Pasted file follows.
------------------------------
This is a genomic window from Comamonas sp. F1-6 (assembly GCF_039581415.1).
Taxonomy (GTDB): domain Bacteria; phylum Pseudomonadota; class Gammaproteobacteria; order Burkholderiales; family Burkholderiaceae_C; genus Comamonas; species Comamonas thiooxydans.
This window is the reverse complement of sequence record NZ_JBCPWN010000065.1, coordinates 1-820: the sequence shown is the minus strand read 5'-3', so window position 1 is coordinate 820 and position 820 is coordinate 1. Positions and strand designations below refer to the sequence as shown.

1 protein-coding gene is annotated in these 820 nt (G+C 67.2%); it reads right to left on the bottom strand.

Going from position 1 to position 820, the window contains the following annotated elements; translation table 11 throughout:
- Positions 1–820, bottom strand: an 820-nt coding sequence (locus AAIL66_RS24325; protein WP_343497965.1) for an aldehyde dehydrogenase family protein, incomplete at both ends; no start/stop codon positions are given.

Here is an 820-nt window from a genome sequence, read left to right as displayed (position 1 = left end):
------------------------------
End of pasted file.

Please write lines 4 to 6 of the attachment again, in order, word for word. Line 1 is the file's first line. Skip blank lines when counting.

1 protein-coding gene is annotated in these 820 nt (G+C 67.2%); it reads right to left on the bottom strand.

Going from position 1 to position 820, the window contains the following annotated elements; translation table 11 throughout:
- Positions 1–820, bottom strand: an 820-nt coding sequence (locus AAIL66_RS24325; protein WP_343497965.1) for an aldehyde dehydrogenase family protein, incomplete at both ends; no start/stop codon positions are given.